There are some access arrangements which are Centre designated, such as supervised rest breaks. Evidence of need must be held on file in order for JCQ Inspectors to inspect the evidence when they visit the Centre.  

How do I know  if the application is successful?

When processing an application online it is usually approved straight away. However, in some instances there may be a delay of up to a week before approval is granted. Approval is received electronically via the JCQ AAO website, or directly from the exam boards concerned.

Parents are not contacted automatically to notify them of the approval of the application; it is the responsibility of each Centre to ensure they inform parents and students of the access arrangements which have been approved.

Is there a requirement for a diagnostic report?

Although there is no specific requirement for a full report to be produced in order to make an application for access arrangements, there is a mandatory requirement for the completion of a Form 8 for most applications, or a letter from an appropriately qualified professional. If a full assessment has been conducted, the report could be used as evidence of need, but must be accompanied by the completion of the Form 8.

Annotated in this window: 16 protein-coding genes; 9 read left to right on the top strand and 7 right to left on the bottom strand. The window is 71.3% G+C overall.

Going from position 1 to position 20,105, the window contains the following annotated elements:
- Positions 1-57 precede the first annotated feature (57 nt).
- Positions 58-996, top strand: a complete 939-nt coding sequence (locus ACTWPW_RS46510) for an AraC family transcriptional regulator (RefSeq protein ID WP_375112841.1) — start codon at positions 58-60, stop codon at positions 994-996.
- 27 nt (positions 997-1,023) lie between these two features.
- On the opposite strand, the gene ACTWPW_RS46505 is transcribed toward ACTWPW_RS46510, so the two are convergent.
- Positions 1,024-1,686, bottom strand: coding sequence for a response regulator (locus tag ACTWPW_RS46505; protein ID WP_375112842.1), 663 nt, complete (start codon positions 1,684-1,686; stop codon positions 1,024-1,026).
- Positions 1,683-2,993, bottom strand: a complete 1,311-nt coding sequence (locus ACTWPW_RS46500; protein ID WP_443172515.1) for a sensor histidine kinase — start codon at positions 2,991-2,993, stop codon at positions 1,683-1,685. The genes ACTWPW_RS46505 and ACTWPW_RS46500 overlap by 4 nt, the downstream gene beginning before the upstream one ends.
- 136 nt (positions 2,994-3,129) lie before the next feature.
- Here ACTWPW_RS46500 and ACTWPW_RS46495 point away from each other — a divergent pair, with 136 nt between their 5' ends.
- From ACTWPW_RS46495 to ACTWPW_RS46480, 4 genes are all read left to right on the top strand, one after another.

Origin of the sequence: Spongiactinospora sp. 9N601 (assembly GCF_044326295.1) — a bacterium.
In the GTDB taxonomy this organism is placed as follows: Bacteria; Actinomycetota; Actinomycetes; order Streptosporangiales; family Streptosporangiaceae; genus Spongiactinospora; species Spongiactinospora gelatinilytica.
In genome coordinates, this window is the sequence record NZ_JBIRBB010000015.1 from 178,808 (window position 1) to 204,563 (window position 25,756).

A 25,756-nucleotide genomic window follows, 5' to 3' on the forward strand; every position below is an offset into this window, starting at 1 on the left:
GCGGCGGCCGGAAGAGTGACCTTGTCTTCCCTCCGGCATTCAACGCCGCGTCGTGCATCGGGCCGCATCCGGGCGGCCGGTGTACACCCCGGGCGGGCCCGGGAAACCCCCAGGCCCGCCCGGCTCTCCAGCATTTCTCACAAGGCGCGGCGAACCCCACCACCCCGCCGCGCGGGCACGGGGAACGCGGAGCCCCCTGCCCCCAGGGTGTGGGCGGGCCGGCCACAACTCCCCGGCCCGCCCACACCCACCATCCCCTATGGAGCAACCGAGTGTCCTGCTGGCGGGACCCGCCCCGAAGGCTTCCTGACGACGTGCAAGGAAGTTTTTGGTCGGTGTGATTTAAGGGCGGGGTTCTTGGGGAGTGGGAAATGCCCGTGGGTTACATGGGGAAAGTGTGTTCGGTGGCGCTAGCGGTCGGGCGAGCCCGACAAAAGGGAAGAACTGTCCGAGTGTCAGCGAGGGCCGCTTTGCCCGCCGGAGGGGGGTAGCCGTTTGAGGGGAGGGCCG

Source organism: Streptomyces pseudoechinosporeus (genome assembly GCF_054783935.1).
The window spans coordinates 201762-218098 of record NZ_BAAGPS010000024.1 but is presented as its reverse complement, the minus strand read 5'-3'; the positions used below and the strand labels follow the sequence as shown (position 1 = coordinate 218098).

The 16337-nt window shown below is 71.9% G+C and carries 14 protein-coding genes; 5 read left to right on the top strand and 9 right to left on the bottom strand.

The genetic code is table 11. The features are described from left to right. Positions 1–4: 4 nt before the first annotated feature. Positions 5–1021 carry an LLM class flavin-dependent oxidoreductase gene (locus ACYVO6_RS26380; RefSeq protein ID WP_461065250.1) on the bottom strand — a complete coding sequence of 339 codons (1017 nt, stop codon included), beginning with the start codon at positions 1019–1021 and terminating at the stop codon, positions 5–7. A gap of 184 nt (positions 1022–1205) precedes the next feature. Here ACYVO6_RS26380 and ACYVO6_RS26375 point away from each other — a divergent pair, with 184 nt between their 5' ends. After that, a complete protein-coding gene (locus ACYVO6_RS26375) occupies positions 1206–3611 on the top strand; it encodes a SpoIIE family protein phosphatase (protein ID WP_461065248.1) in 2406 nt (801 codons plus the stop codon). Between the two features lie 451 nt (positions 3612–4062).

There are different requirements for different access arrangement applications and it is the responsibility of the SENCO to ensure they consult the JCQ Regulations to provide the appropriate evidence of need.

Is there a right of appeal?

Generally speaking, an application for access arrangements in public exams is very clear-cut. However, there are always exceptions for candidates with complex needs who may not always meet the appropriate requirements. Where a Centre believes an access arrangement is essential but has been rejected upon application, the Centre is able to appeal to the relevant awarding bodies. Parents/pupils are unable to appeal directly with the boards. Similarly, parents are not able to consult directly with the JCQ. All communication with the JCQ must be through the Centre/setting.